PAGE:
ALS is a disease that affects the brain's ability to initiate and control muscle movement, and at present there is no cure or treatment. The 47-year-old Alexander described receiving the diagnosis from his doctor as "crushing." But not long after that, he became determined to face the disease with dignity and courage and do whatever he could to help others battling it now and in the future.
"Shortly after my diagnosis, my wife and I were floundering and that's not how we normally acted," said Alexander, who also has an eight-year-old son named Patrick. "We're action-oriented people and we finally just said, 'We have to do something.' That was the impetus for the foundation. Then as I was doing research on Lou, I became more and more impressed with the example he set.
"It began to feel like there was someone somewhere saying to me: 'Hey we know this is really, really tough. But here's how you're expected to act because Lou acted this way.' Now whether that sounds corny or trite, I don't know, but it has been a source of strength for me.
"Most people die within three to five years of being diagnosed with ALS. But the hope is that we can begin to incrementally push that back from three to five, to five to seven, to seven to 10 by developing different therapies. It's shocking that there's not only no cure, there's no therapy. But there seems to be a quickening of developments. Our hope is -- and whether it's in time for me, we'll see -- that we can help move that along and help the next father or a father five years from now."
ALS most commonly strikes people between the ages of 40 and 70, and as many as 30,000 Americans have the disease at any given time. Gehrig died at age 37 on June 2, 1941 -- a little less than two years after his famous speech. Another baseball Hall of Famer, pitcher Jim "Catfish" Hunter, died of ALS in September of 1999 at the age of 53.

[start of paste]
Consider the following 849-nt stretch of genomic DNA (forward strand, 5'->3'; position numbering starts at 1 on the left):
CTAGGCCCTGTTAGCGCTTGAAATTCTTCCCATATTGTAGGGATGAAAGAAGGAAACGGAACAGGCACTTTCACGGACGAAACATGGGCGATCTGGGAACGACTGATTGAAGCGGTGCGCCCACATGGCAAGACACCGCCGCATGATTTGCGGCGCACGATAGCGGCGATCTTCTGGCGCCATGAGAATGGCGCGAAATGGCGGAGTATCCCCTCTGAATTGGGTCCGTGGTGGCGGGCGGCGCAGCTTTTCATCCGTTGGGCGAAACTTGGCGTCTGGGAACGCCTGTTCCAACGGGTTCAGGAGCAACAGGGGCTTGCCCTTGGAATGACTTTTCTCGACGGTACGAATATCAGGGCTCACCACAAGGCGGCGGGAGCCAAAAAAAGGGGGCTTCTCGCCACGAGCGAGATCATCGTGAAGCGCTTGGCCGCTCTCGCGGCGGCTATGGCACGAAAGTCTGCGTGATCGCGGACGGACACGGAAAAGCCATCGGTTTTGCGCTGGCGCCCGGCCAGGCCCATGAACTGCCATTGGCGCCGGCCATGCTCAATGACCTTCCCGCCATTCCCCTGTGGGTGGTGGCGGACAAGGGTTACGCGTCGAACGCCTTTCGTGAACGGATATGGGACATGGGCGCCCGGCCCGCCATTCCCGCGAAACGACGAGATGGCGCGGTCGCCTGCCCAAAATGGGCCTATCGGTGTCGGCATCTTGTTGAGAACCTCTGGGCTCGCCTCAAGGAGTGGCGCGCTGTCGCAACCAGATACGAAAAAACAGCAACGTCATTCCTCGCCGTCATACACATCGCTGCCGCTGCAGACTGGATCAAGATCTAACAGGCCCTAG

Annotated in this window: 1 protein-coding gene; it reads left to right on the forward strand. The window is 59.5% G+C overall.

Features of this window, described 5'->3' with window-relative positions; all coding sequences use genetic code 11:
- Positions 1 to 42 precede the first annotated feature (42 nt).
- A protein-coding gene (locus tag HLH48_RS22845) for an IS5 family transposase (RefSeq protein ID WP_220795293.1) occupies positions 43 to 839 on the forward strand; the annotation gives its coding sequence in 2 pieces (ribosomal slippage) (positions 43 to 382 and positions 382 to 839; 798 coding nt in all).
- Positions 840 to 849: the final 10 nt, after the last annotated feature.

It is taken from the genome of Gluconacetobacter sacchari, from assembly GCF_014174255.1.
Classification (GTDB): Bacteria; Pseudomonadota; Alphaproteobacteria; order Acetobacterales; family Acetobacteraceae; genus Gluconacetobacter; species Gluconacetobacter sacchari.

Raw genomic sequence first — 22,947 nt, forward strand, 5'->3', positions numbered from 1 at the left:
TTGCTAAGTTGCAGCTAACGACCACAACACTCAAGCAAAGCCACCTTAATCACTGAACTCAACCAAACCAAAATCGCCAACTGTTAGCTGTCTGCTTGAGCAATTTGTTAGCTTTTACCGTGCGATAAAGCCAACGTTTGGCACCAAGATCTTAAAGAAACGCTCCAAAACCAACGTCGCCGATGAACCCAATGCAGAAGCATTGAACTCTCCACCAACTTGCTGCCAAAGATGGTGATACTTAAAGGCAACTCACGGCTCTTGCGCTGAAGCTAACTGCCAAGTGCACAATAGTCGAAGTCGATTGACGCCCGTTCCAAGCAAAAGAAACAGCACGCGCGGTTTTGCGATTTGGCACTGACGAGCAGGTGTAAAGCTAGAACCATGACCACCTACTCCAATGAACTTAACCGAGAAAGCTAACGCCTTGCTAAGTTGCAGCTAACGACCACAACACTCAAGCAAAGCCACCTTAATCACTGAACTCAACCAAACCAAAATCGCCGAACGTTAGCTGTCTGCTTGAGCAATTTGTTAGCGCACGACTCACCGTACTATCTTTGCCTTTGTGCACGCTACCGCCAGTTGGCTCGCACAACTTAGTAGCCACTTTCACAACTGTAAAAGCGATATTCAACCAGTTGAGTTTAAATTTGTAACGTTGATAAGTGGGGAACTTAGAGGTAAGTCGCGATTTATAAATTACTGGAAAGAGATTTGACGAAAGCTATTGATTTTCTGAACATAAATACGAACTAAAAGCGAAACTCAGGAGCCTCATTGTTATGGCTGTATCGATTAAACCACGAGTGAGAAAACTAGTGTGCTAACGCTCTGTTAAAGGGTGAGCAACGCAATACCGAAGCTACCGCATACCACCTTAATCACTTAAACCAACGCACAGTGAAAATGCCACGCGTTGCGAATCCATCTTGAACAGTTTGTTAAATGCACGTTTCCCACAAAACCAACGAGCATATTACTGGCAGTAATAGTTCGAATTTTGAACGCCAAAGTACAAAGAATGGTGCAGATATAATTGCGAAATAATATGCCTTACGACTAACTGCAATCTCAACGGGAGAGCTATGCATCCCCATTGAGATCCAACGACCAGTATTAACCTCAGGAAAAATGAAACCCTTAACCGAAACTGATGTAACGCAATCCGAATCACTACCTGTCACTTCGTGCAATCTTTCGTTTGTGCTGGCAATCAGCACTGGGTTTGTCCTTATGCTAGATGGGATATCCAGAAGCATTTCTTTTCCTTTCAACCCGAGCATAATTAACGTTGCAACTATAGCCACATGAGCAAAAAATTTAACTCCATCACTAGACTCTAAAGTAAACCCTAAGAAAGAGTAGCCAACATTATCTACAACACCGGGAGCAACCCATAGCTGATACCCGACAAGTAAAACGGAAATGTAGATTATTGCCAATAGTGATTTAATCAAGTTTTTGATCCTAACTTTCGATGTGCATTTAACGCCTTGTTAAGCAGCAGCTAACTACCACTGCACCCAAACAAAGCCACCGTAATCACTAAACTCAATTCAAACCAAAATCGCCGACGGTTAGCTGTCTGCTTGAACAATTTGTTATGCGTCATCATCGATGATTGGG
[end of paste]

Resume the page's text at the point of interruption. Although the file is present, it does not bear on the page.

The Pirates' association with the "Live Like Lou" foundation has become part of the team's overall efforts to be part of the fight against ALS. In fact, the Pirates recognized the ALS Association of Western Pa., the Muscular Dystrophy Association and the ALS Therapy Development Institute during a special on-field group salute prior to a game against the San Francisco Giants on July 8. Individuals from all three organizations were in attendance that afternoon as guests of the ballclub in connection with the 4ALS program, which is also designed to create awareness about the impact ALS has on individuals who battle the disease and their families. ALS-related public service announcements were shared with everyone at PNC Park that day as part of an MLB-wide effort.
"In addition to Neil, several people in our front office have family members with ALS and know, first hand, the devastating effects of this disease," said Patty Paytas, the Pirates' Vice President of Community & Public Affairs said. "As an organization, we want to do what we can to help those fighting ALS, as well as those who are trying to find a treatment and cure. We are very proud to work with Neil and "Live Like Lou" as part of our overall ALS efforts."
To find out more about Neil and Suzanne Alexander and the "Live Like Lou" foundation, visit www.livelikelou.org.